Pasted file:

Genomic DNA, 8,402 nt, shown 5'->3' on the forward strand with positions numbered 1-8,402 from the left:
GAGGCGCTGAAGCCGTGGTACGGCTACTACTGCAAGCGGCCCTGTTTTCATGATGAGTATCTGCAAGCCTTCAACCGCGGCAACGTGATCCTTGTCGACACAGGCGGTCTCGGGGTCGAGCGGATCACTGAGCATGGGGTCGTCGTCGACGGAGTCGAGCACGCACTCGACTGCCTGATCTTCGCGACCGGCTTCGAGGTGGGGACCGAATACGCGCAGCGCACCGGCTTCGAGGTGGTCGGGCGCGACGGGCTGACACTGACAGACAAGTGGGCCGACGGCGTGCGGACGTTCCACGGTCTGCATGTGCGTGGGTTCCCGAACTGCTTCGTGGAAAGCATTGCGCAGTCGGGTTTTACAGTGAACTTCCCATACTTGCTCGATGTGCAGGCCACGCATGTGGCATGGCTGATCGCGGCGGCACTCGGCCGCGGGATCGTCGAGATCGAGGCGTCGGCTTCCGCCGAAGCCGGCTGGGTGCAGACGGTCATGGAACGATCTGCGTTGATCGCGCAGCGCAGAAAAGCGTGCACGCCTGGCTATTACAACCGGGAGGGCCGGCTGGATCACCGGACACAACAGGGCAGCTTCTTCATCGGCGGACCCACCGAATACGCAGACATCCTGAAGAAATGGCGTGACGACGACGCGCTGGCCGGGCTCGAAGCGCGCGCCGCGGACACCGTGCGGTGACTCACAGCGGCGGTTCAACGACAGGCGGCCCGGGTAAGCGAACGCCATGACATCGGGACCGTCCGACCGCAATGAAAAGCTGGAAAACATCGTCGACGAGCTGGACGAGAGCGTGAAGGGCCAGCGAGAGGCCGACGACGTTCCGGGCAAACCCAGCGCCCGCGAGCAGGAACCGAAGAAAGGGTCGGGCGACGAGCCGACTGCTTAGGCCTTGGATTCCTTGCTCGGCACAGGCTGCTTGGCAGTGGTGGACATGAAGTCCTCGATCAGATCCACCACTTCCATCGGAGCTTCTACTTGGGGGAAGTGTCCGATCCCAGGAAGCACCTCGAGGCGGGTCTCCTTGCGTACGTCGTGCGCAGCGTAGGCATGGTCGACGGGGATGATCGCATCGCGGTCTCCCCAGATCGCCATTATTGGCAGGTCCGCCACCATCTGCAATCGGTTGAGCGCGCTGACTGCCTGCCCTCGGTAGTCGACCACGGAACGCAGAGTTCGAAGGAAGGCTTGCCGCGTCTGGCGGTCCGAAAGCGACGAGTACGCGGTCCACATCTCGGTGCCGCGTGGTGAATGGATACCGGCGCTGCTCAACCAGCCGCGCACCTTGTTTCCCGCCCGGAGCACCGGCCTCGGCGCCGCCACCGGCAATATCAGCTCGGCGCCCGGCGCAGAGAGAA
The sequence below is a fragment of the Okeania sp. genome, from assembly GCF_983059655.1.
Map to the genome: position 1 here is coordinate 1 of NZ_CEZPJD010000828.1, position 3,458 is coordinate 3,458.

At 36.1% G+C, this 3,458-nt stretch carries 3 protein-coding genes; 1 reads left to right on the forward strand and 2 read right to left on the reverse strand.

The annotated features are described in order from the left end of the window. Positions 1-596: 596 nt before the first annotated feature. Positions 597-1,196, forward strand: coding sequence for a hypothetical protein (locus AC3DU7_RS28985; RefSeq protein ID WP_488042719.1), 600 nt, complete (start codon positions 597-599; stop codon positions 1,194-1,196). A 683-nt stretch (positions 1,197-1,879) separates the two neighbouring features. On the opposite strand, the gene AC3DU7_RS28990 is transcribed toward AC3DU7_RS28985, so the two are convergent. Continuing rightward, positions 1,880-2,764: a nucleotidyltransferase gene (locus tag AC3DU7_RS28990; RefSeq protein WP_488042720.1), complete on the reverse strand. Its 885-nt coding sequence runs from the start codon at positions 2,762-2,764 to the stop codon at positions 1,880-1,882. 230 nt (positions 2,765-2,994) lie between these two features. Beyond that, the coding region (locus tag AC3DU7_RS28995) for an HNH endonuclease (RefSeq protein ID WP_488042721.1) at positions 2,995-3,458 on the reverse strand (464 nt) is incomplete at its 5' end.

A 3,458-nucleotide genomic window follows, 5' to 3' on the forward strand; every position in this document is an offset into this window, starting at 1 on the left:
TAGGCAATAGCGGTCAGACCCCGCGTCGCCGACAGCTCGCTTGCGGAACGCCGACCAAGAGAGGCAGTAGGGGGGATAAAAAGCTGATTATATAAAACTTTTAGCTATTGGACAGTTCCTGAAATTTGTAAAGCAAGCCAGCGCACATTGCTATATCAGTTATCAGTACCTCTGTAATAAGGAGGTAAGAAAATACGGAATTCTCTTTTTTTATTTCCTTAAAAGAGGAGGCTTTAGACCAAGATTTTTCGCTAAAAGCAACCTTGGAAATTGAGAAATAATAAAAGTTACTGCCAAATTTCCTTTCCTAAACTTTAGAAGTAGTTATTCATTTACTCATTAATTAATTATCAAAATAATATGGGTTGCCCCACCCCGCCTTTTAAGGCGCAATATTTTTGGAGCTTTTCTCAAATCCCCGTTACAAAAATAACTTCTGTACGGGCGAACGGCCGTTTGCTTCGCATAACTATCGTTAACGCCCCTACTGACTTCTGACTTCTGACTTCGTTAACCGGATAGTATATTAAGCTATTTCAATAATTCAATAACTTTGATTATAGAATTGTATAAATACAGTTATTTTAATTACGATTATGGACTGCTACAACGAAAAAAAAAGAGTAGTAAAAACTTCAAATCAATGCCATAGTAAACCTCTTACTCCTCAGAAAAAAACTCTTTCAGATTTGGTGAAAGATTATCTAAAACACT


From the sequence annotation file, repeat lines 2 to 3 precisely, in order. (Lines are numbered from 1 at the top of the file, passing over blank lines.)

GAGGCGCTGAAGCCGTGGTACGGCTACTACTGCAAGCGGCCCTGTTTTCATGATGAGTATCTGCAAGCCTTCAACCGCGGCAACGTGATCCTTGTCGACACAGGCGGTCTCGGGGTCGAGCGGATCACTGAGCATGGGGTCGTCGTCGACGGAGTCGAGCACGCACTCGACTGCCTGATCTTCGCGACCGGCTTCGAGGTGGGGACCGAATACGCGCAGCGCACCGGCTTCGAGGTGGTCGGGCGCGACGGGCTGACACTGACAGACAAGTGGGCCGACGGCGTGCGGACGTTCCACGGTCTGCATGTGCGTGGGTTCCCGAACTGCTTCGTGGAAAGCATTGCGCAGTCGGGTTTTACAGTGAACTTCCCATACTTGCTCGATGTGCAGGCCACGCATGTGGCATGGCTGATCGCGGCGGCACTCGGCCGCGGGATCGTCGAGATCGAGGCGTCGGCTTCCGCCGAAGCCGGCTGGGTGCAGACGGTCATGGAACGATCTGCGTTGATCGCGCAGCGCAGAAAAGCGTGCACGCCTGGCTATTACAACCGGGAGGGCCGGCTGGATCACCGGACACAACAGGGCAGCTTCTTCATCGGCGGACCCACCGAATACGCAGACATCCTGAAGAAATGGCGTGACGACGACGCGCTGGCCGGGCTCGAAGCGCGCGCCGCGGACACCGTGCGGTGACTCACAGCGGCGGTTCAACGACAGGCGGCCCGGGTAAGCGAACGCCATGACATCGGGACCGTCCGACCGCAATGAAAAGCTGGAAAACATCGTCGACGAGCTGGACGAGAGCGTGAAGGGCCAGCGAGAGGCCGACGACGTTCCGGGCAAACCCAGCGCCCGCGAGCAGGAACCGAAGAAAGGGTCGGGCGACGAGCCGACTGCTTAGGCCTTGGATTCCTTGCTCGGCACAGGCTGCTTGGCAGTGGTGGACATGAAGTCCTCGATCAGATCCACCACTTCCATCGGAGCTTCTACTTGGGGGAAGTGTCCGATCCCAGGAAGCACCTCGAGGCGGGTCTCCTTGCGTACGTCGTGCGCAGCGTAGGCATGGTCGACGGGGATGATCGCATCGCGGTCTCCCCAGATCGCCATTATTGGCAGGTCCGCCACCATCTGCAATCGGTTGAGCGCGCTGACTGCCTGCCCTCGGTAGTCGACCACGGAACGCAGAGTTCGAAGGAAGGCTTGCCGCGTCTGGCGGTCCGAAAGCGACGAGTACGCGGTCCACATCTCGGTGCCGCGTGGTGAATGGATACCGGCGCTGCTCAACCAGCCGCGCACCTTGTTTCCCGCCCGGAGCACCGGCCTCGGCGCCGCCACCGGCAATATCAGCTCGGCGCCCGGCGCAGAGAGAA
The sequence below is a fragment of the Okeania sp. genome, from assembly GCF_983059655.1.